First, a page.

Gardens

I’m not much of a gardener but love visiting and being in gardens. My mother filled her small terraced garden with blooms

P1000118

and my sister has inherited Mum’s green fingers and has a lovely garden,

but I’m usually having too much fun to take photos which do it justice.

I’m lucky to have two beautiful open gardens right on the doorstep and another just a short drive away.

 

We can’t visit them at the moment but will be back before too long.

I’ve enjoyed the cool of beautiful gardens in hot places, like these in the Philippines

 

and the Jardin Botanico  and Parque del Drago in Tenerife.

 

And then there’s the formal  French splendour of Villandry in the Loire valley.

villandryfrog

“I be a bit worried ’bout what he’s planning”

Or this at the Casa de Mateus  in Portugal.

 

This French garden at Varengeville- sur Mer in Normandy was less formal.

As were these glorious borders at Dyffryn gardens in South Wales

 

But there then there are places that have it all…..

Dumfries House in Ayrshire, possibly my favourite garden ever*.  All my favourite flowers, delphiniums, cornflowers, poppies, lavender, it was absolutely gorgeous. The house is beautiful too, it’s a great day out.  But the joy of visiting gardens is that DogS can come too**. That’s why we chose Villandry as our Loire chateau.

Like many others we’ve been spending quite a lot of lockdown time in the garden. But it’s still very much a work in progress.  And of course at the mercy of bambi and the  bunnies.

Until tomorrow,

Marina xx

garden bouquet19

Bringing the garden indoors***

 

*to visit.

**all the gardens mentioned in the UK or mainland Europe were dog friendly at the time of visiting

***that’s from last year, the sweet peas are at least a month away from flowering

Having fun with my sister

I’ve been having fun with her all my life.

IMG_1070

that’s me with the ears (and bonnet)

It might have been less fun for her. After all I just appeared one day, a surprise when she got home from school. No careful preparation for new siblings back then. And I certainly didn’t bring her a gift. I was more likely to trash her toys. Not deliberately,  I was just a little *enthusiastic* Although she did once get her own back with a certain Sindy hairdressing incident.

We live hundreds of miles apart and both hate the telephone but manage to stay close.

Usually  we manage to meet up a few times a year. And pick up where we left off.

Whether  it’s Christmas

a birthday.

Or just to have fun.

Which often involves eating,

and drinking.

IMG_1973

Mmmm, I think this might have been mine

She’s a cat lover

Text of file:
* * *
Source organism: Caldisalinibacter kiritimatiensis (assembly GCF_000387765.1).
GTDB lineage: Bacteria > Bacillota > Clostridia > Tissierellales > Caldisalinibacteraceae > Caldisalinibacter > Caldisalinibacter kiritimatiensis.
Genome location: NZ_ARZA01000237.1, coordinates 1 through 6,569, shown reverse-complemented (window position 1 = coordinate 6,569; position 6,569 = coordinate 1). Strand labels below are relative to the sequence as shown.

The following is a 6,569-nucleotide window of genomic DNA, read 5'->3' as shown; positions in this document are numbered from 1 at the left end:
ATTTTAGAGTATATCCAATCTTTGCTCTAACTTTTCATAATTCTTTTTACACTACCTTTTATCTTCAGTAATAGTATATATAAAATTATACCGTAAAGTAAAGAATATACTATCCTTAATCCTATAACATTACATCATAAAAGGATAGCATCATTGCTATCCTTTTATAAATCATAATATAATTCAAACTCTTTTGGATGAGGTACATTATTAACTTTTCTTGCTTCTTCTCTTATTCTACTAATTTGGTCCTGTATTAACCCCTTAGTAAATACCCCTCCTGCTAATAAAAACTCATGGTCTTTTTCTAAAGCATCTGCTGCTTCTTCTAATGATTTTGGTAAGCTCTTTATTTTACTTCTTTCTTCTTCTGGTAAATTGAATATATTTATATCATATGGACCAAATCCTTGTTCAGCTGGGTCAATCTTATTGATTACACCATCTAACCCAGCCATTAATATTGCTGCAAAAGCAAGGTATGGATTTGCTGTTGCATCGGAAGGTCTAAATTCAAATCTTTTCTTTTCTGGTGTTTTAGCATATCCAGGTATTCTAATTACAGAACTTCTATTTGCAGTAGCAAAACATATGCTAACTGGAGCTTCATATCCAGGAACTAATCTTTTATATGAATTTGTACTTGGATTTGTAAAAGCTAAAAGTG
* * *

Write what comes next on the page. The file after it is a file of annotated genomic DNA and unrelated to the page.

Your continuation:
and Mum to one.

Then there are  the men in her life.

 

She’a a scientist, crafter, gardener….

And who else could supply one of these?

IMG_4669

it starred in our panto this year

Doing my yoga this morning I found this on my mat

IMG_5027

It’s a few years old now and came with this

IMG_3350

I’m not sure how it got there, I haven’t used that bag since Christmas.

I hope it’s not too long before I use it again.

And can send one of these, to say we’re not far away.

IMG_2891

Until tomorrow

Marina xx

Scents

Thinking about the town that smelled of chocolate has made me remember other scents. Childhood day trips to my favourite beaches on the Gower, holding my breath as we drove past the stinks of Llandarcy. No point really.  I got a bumper dose of the stench once I gave up and breathed again.  Nearer to home, the sight of dead trees promised the stink of rotten eggs when we passed the smokeless fuel plant. And then there was the  burnt carrot whiff of Cardiff that I learned was beer brewing.   “It’s Brains you want” as they used to say.  Summer brought molten tar, always a threat my clothes.

P1000118

home was also scented with flowers

 

Childhood wasn’t all bad smells of course, there was delicious baking, cut grass, the  central heating – newly extended to our bedrooms, Dad’s big white hankies which smelled of leather and coins, the fresh crisp plastic of a new term’s pencil case.

And when we reached the seaside on those trips, it smelled of adventure.

And still does.

It was in the 1970s that I first discovered perfume. Aqua Manda in its chunky brown bottle, Charlie, L’Aimant. Then there was the huge (as it seemed to me then) bottle of Chanel No5, I bought on my first trip abroad.  A present for my big Sis. I fretted it contravened duty allowances (I was too young to have an allocation) so persuaded a teacher to put it in her luggage.

IMG_0953

not this one, this is still sealed.

Travel brought new and exciting scents. Kerosene and charred meat, jasmine, grilled fish and the sea, even cigar smoke which I hated at home.

 

And new and exciting perfume stores.  Sephora, Marionnaud, Guerlain, and most recently Perfumeria Bengas in San Sebastian. Even though at that last one I bought this

 

IMG_0991

rather than this.

I couldn’t blow most of my holiday money on a bottle of perfume, even if it did look and smell wonderful.

IMG_0946

And I have quite a collection anyway.

A scent can transport…

lighting one of these

IMG_0977

 

can take me back here

 

Clearing a house, I couldn’t throw these away, but more for the bottles  than their scents.

IMG_0962

Not because the scents were bad.  But apart from the “Ma Griffe” they didn’t remind me of the person they’d belonged to.  Maybe they’d been kept for the memories they held?

IMG_1009

Look inside and  you might find

IMG_1016

I  pick them up at the perfume counter.

Get them sprayed with a scent I’m not going to buy.

The  scent my Mum wore.

That one must be quite old.

IMG_1004

 

And with the scent gone it’s just a piece of card.

Until tomorrow

 

Marina xx